But shortly after he spoke, the World Health Organization said there was “no adequate data” to support switching COVID-19 vaccines between doses.

Supply problems are also hampering vaccine rollouts.

A woman leaves after receiving her second dose of the COVID-19 vaccine at a vaccination center that is closed for fresh registrations for first doses because of a shortage of the vaccine, in Mumbai, India, Friday, April 9, 2021. (AP Photo/Rajanish Kakade)

India, which is one of the world’s leading manufacturers of vaccines, is suffering its own problems with jabs in Maharashtra, home to more than 100 million people and the economic hub Mumbai.

“Most hospitals in Mumbai will exhaust their supplies by the end of the day,” Mangala Gomare, who oversees the city’s vaccination program, told AFP Friday.

In the United States, deliveries of the Johnson & Johnson coronavirus vaccine are set to drop off sharply next week, US health authorities warned Friday.

Meanwhile, Pfizer-BioNTech asked for authorization to use their COVID-19 vaccine on 12-15-year-olds in the US.

The companies said in a statement that they plan to make similar requests of other regulatory authorities worldwide in coming days.

In Europe, an AstraZeneca spokesman said half of its vaccine shipments to the EU will be delayed this week.

Swedish climate campaigner Greta Thunberg said Friday she would skip a forthcoming climate meeting in Britain because countries were unable to participate on even terms.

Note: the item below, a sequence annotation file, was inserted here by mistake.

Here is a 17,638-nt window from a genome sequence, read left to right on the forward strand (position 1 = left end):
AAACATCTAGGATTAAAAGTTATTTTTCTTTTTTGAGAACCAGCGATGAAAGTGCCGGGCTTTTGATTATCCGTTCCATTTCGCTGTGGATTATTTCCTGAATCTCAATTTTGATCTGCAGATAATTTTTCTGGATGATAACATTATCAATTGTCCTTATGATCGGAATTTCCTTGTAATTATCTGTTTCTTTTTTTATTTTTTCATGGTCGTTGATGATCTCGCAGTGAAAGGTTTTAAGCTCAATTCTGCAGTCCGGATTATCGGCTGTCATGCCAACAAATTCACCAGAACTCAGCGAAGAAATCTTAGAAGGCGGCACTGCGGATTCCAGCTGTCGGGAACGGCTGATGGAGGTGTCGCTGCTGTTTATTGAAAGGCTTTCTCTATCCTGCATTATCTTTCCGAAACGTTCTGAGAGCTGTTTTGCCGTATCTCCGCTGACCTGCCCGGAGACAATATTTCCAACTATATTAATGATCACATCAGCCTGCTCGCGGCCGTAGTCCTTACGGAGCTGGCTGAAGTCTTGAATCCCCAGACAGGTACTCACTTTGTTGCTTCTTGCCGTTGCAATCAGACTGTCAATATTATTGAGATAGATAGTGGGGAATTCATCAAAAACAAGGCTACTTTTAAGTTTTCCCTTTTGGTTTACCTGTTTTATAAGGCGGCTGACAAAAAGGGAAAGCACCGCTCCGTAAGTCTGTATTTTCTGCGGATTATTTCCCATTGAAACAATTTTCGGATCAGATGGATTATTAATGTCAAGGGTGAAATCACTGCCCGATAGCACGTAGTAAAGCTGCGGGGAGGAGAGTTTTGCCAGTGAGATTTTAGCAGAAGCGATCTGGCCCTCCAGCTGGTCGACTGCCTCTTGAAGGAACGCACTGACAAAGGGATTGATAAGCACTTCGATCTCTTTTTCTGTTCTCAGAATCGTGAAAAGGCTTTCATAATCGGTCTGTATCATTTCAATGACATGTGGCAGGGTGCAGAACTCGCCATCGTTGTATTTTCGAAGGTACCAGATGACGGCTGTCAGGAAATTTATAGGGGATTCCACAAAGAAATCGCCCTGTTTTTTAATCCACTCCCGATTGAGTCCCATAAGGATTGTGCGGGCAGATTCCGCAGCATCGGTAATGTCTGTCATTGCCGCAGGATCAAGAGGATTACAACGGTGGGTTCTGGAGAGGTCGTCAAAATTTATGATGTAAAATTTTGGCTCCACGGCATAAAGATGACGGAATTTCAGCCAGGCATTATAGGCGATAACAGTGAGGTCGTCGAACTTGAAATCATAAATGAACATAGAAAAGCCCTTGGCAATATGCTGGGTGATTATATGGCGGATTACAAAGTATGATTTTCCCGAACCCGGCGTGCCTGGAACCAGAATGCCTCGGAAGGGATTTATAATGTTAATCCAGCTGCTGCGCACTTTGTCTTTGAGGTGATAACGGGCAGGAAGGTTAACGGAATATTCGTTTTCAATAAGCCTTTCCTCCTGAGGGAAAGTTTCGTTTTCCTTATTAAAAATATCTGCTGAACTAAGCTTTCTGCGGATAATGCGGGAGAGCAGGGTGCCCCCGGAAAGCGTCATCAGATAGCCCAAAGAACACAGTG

“With the extremely inequitable vaccine distribution I will not attend the COP26 conference if the development continues as it is now,” Thunberg told AFP.

Illustrating her point, Britain has so far given at least one jab to more than 31 million people, almost half of its population, compared with poorer countries like Mexico, which has administered fewer than 10 million jabs to only seven percent of its people.

Germany’s central government has tried hard to defeat the virus through restrictions on movement and commerce, but several states have torpedoed the strategy by refusing to go along with the proposals.

People line up in front of the vaccination center at the Arena Treptow in Berlin, Germany, Wednesday, March 31, 2021.(AP Photo/Markus Schreiber)

Now Berlin is changing the rules to gather more centralized power.

The proposed adjustments are likely to usher in night-time curfews and some school closures in especially hard-hit areas.

Japan has also tightened measures in the capital Tokyo and other areas, mostly calling for bars to close early.

On the other hand, Italy is set to end lockdown measures from next week for Lombardy, the epicenter of its coronavirus pandemic, and several other regions with improving contagion statistics.

Neighbouring Slovenia also announced it will ease coronavirus restrictions and suspend a six-month-long curfew starting Monday.

And in badly hit Brazil, the Senate said it will open an inquiry into the government’s handling of the coronavirus pandemic, as President Jair Bolsonaro continues to resist lockdown measures even with Covid-19 deaths at new records.

Norway’s Prime Minister Erna Solberg was fined 20,000 Norwegian kroner (about $2,300) on Friday for organizing a rule-busting family dinner that she ended up not attending.

“Even if the law is equal for everyone, everyone is not equal,” Commissioner Ole Saeverud told a press conference.